Seminar Details

Interactions between marine bacteria: Patterns, mechanisms and models




Dr. Daniel Sher - Leon H. Charney School of Marine Sciences, University of Haifa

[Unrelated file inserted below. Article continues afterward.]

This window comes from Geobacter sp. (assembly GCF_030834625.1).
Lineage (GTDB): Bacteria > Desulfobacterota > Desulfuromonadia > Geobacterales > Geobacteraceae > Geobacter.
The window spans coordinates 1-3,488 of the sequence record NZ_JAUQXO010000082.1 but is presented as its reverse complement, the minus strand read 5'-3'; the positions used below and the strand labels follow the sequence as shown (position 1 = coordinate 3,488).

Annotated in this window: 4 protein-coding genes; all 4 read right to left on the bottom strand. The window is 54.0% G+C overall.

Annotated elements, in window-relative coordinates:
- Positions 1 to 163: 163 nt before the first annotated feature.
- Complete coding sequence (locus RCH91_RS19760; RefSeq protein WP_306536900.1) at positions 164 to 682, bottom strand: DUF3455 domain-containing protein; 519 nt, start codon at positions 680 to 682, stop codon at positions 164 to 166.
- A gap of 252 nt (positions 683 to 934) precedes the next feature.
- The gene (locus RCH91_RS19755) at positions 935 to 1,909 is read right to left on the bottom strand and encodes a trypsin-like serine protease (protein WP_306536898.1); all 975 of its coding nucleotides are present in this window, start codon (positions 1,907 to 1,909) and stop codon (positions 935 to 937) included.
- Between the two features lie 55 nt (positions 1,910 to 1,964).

Marine microorganisms perform one-half of the primary production on our planet, forming the base of a food chain that feeds plankton, fish and ultimately human societies. Laboratory experiments and analyses of natural communities have suggested that some marine microbes interact through symbiosis, allelopathy, competition, and parasitism, but many questions remain: How common are such interactions in the marine environment? What are the molecular mechanisms involved? And what is the impact of these interactions in nature, on a global scale? In the presentation I will first describe a high-throughput method to measure the effect of interactions in laboratory co-cultures of Prochlorococcus, the most abundant photosynthetic microbe in the oceans, and co-occurring heterotrophic bacteria. I will then discuss our progress towards deciphering the “chemical language” used by these organisms as they interact and towards incorporating such interactions into mathematical models.

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